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by Indrek Ots

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• java
• conditional
• control flow

This article was originally published on SitePoint on March 22, 2017. For more interesting content about Java, check out SitePoint’s Java channel.

The ternary operator is a form of syntactic sugar for if-then-else statements. It is also known as the conditional operator, which is perhaps a more meaningful name because it evaluates conditions like if does. Provided that the operator is used with care, it can make code more concise without sacrificing readability.

This article requires you to have a solid understanding of how if-statements work in Java.

Ternary Operator

The ternary operator evaluates a condition and chooses one of two branches to execute. Like in many other programming languages, ? and : symbols are used to form it. Other common names you might encounter that refer to the same concept are inline if, ternary if and the conditional operator.

Syntax

The name ternary refers to the fact that the operator takes three operands.

The condition is a boolean expression that evaluates to either true or false. Both, exprTrue and exprFalse are also expressions but they can evaluate to anything you want them to (except void). If the condition is true, the ternary operator evaluates exprTrue. Otherwise exprFalse is evaluated.

The ternary operator is an expression (like price + 20 for example), which means that once executed, it has a value. And that value needs to be further used, for example by assigning it to a variable or returning from a method, or the expression will not compile.

It’s worth mentioning that the operator is lazy in the sense that only the used expression is evaluated: The ternary operator will not evaluate the unused branch.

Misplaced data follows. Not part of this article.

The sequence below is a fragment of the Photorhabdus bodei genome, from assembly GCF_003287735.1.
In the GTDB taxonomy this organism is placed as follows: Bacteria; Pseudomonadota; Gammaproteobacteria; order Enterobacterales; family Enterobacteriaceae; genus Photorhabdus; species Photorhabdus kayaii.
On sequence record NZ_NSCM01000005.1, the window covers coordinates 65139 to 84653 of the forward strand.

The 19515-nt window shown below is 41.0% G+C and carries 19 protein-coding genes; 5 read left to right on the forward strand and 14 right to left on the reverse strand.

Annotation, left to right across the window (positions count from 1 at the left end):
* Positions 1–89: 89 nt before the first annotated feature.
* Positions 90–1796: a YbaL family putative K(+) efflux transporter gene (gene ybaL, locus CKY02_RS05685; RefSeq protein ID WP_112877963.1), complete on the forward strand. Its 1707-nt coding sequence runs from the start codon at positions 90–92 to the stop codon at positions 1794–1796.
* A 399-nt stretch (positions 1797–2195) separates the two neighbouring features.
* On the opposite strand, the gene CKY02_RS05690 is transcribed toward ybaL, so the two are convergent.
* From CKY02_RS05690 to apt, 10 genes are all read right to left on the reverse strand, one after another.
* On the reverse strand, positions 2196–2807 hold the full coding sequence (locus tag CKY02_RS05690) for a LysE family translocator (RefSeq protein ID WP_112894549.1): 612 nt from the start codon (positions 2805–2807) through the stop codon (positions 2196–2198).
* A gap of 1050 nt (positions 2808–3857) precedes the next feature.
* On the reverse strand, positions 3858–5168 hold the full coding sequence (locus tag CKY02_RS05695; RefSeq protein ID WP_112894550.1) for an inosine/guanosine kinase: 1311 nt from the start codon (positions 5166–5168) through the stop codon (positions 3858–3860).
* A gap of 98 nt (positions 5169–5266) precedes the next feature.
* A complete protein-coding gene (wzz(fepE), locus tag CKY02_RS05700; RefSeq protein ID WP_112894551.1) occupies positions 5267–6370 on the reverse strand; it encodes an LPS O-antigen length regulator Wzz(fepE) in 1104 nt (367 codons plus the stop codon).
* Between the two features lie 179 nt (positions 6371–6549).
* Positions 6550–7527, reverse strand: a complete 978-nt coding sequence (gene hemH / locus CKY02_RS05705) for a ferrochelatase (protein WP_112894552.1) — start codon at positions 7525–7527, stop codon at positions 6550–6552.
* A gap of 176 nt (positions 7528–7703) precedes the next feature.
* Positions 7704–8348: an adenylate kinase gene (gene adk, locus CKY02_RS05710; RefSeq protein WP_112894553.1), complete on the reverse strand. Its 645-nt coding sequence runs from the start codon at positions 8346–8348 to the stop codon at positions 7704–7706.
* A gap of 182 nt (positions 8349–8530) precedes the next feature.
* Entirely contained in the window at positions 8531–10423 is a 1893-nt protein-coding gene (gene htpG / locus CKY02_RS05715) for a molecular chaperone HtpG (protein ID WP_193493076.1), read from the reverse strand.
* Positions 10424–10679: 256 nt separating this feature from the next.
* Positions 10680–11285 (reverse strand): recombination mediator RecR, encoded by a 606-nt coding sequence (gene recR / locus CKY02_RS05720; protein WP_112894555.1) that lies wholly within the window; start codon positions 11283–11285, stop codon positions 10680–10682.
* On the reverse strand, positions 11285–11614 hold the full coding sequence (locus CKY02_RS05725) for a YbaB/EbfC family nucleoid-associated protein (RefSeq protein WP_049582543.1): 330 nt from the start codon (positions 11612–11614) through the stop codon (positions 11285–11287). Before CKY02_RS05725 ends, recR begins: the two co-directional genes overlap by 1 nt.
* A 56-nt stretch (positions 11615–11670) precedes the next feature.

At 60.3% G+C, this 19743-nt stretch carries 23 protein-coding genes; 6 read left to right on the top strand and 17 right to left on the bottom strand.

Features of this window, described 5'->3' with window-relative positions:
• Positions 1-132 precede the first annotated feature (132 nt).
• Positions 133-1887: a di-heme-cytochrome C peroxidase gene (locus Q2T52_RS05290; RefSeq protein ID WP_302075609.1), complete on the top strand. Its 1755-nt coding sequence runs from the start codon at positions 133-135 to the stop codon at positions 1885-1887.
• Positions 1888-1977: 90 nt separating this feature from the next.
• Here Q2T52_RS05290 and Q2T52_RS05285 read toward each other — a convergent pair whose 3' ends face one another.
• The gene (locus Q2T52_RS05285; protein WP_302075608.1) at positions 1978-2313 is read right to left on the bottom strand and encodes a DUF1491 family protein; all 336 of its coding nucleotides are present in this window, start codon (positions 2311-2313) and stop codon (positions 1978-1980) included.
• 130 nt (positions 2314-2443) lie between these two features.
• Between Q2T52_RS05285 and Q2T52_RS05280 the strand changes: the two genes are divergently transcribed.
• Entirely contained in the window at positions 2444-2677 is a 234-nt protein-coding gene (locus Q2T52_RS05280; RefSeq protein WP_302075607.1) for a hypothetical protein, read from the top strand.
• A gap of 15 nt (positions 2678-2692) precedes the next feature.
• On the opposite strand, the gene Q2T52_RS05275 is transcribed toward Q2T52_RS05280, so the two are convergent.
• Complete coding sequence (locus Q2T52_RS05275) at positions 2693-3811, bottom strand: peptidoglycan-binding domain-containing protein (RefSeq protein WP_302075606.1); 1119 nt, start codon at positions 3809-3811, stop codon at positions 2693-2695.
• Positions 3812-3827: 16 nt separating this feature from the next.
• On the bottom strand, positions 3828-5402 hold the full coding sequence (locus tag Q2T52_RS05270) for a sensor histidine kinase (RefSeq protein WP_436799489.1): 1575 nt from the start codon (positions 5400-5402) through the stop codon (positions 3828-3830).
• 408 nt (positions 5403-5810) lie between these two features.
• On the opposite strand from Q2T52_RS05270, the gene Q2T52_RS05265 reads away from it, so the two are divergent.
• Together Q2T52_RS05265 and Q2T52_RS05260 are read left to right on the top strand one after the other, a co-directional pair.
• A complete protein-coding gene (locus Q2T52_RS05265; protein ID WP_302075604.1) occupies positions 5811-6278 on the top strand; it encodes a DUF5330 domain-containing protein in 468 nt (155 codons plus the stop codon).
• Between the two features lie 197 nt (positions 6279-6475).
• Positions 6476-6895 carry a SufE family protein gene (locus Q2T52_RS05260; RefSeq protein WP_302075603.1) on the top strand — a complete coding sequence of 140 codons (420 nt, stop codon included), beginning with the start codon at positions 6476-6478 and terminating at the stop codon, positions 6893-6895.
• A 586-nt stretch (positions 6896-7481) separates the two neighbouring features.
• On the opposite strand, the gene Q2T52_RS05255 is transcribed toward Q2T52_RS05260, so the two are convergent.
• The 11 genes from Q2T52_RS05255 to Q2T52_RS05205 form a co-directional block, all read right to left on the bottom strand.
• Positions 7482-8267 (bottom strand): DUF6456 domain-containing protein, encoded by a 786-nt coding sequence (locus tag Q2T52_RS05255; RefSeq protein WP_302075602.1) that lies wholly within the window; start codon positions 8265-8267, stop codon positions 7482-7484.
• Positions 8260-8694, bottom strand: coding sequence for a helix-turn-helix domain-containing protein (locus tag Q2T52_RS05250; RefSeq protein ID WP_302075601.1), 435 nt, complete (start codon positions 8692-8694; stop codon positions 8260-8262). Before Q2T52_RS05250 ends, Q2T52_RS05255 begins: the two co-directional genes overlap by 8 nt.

Examples

As you can see, the basic structure is very similar to an if-then-else statement but it is condensed to a single line. Let’s have a look at a concrete example. It demonstrates how a simple if-then-else statement can be replaced with a ternary operator.

The price variable gets a value based on whether the user is a premium member or not. As you can see, the ternary operator is succinct and in this case improves readability.

Since you can use it as an expression, oftentimes it enables you to remove multiple return statements in a method by replacing them with a single expression.

Can be replaced with

The refactored price method is considerably shorter and as legible as before.

Nesting Multiple Operators

Java allows to nest one conditional operator into another one. Be careful when doing that though. Nested conditional operators can hinder readability.

Although the example can be improved with formatting, sometimes it’s better to avoid using the ternary operator and go with the plain old if-then-else or switch statement route.

Summary

You’ve learned that the ternary operator allows you to shorten an if-then-else statement to a single line condition ? exprTrue : exprFalse. If done wisely, it makes the code more concise and improves readability.

Fewer lines of code is not always better, though. It’s easy to overuse the ternary operator and make your code less readable. Use common sense and keep in mind that programs must be written for people to read, and only incidentally for machines to execute. A more readable way to express conditions, particularly if there are many of them, can be the switch statement.